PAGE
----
Invading Saxons brought timber framing to England from Germany. A church built in the style in Cheddar, England between 500 and 800 AD is still standing today, Kemmett noted, providing a wealth of information on the intricate skill involved in the construction method.
But as farming developed economy and permitted specialized labor, carpentry became a skilled craft that created more ornate homes for the ruling classes as well as improvements in housing for ordinary folks.
“As a carpenter, you really can’t survive on building one home every 10 years,” he said. “So they start to find cheaper, easier ways to build these — they make the materials smaller, they find faster ways of hewing — so England develops a vernacular tradition, which simply means other people are doing it including famers building their own houses.”
But, to earn the title of carpenter in England during that era, one had to serve a seven-year apprenticeship to become even a journeyman and work under a master carpenter. The guild system — as a fraternity, social society and entrance to a trade — of that time was more organized and more powerful than today’s unions in their heyday.
With the Norman invasion from France in 1066 came more adaptable styles of framing, involving smaller, modular framing units that revolutionized the trade, Kemmett said.
That was the type of framing that was brought over to the New England Colonies as soon as people could afford it.
“They cut down the trees from here to as far west as they could get, and this really jumpstarts the American timber-framing tradition,” he said. With larger families and the broken guild system, it became easier to find the number of people needed to help build a large house in a shorter time.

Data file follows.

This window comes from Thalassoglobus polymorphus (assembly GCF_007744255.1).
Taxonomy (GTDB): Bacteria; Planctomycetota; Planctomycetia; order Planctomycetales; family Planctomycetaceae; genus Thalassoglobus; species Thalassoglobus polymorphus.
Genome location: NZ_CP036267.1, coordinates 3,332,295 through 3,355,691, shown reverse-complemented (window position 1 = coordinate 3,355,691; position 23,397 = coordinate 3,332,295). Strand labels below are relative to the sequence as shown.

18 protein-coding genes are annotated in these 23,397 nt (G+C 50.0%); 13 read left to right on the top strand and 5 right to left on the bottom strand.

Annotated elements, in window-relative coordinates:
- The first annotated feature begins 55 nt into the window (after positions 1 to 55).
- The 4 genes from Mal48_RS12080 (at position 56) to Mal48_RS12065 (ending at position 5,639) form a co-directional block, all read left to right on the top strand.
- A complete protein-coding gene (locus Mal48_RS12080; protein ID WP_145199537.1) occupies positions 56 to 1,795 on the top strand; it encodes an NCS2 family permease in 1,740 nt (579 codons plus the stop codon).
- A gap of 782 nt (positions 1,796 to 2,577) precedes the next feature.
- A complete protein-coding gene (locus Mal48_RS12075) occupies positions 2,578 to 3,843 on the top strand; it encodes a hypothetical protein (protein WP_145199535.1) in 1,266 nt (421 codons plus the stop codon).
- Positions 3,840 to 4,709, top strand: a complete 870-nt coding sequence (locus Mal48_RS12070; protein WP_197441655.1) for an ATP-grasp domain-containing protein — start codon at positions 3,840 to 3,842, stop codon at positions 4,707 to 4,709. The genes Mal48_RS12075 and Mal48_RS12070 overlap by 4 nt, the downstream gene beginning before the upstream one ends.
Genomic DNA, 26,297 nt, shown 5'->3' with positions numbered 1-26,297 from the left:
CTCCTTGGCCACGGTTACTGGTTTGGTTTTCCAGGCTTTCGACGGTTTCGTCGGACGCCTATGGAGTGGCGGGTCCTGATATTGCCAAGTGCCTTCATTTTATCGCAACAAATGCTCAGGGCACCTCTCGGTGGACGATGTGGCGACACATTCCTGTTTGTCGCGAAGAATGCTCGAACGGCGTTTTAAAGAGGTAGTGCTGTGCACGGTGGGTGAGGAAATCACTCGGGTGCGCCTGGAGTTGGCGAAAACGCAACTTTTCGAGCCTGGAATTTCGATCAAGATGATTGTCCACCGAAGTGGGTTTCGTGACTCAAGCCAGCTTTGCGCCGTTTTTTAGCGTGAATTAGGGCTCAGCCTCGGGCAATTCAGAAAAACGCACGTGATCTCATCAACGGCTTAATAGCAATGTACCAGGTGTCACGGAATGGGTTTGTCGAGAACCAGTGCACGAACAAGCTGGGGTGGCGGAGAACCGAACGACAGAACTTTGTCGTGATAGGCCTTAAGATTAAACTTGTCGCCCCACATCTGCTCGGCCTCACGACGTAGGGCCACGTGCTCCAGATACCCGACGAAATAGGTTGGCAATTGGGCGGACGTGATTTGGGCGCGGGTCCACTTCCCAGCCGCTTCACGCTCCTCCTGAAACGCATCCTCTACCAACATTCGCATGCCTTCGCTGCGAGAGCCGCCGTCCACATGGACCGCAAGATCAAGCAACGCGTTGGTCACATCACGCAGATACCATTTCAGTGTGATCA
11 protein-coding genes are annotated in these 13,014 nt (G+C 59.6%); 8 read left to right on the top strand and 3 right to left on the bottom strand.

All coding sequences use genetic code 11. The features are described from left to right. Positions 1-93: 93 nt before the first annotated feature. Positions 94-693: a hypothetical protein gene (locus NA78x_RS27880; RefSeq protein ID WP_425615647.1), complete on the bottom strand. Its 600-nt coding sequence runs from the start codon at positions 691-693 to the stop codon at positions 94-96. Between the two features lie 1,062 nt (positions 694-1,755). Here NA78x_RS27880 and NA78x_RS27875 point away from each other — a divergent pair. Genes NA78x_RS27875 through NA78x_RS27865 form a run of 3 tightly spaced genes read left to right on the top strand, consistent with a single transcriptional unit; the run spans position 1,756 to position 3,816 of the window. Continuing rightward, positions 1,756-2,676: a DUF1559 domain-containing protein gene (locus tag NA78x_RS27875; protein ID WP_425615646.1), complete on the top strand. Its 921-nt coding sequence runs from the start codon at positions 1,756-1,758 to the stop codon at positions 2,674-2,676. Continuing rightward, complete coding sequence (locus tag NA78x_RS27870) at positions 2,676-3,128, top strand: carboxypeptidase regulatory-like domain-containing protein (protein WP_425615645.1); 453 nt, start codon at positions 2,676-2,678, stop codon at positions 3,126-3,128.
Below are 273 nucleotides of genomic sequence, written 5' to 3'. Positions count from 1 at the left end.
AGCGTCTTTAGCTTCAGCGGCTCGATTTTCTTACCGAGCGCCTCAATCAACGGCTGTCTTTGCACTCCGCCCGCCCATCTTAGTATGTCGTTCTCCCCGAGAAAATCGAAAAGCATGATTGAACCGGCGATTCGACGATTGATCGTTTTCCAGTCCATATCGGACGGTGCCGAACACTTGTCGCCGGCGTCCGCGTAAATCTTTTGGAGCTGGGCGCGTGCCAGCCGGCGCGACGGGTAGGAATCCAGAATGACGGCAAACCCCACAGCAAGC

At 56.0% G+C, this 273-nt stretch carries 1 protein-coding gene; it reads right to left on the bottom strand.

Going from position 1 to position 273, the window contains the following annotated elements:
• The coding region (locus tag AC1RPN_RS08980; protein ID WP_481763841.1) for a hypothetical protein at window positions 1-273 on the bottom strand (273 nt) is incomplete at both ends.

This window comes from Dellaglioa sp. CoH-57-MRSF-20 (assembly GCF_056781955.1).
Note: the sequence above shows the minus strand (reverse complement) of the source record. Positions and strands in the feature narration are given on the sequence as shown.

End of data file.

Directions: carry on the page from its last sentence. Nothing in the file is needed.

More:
Repairing timber-frame housing when rot set in became the bread-and butter of many carpenters of the era.
“There’s a tendency to view traditional houses as all craftsmanship,” he said. “In truth, they had no more an eye toward craftsmanship than any human being throughout the rest of history has ever had toward it. If they need to get a building up cheap and easy, that’s how they do it and, if somebody is willing to spend the time and money to build a nice house, then they do it.”
The saltbox style, which originated in America, combined the traditional English hall-and-parlor house with added storage space. More two-story houses followed and in the South, large airy rooms helped keep houses ventilated in humidity.
Agriculture, including horses and oxen, became vital to the logging industry to supply the demand for timber in New England and the Midwest, giving rise to sawmills. The river system of the west led to a construction and settlement boom. Railroad construction, especially, depleted trees.
“Then they start running out of timber,” he said. “They’ve clearcut everything that’s available, the only big trees are on the mountains and all that’s left is the spindly stuff.”
Builders refused to frame houses with it. And the seven years required to build timber frame houses also contributed to the decline of the trade.
Today, less than 1 percent of houses being built are of timber-frame construction, including log homes. By the 1960s and ’70s there were only four or five people left with the skills needed for restoration work. Most work involved tear-downs.
But that spurred an interest in restoration, especially of antique barns. Through a trial-and-error learning curve, several barns were destroyed, but the skills were relearned.
“You’re starting to see revival of the form, but they were just copying,” Kemmett said. “It’s an industry that’s growing because there’s something about that classic craftsmanship both for the person that’s building it and for the building itself.”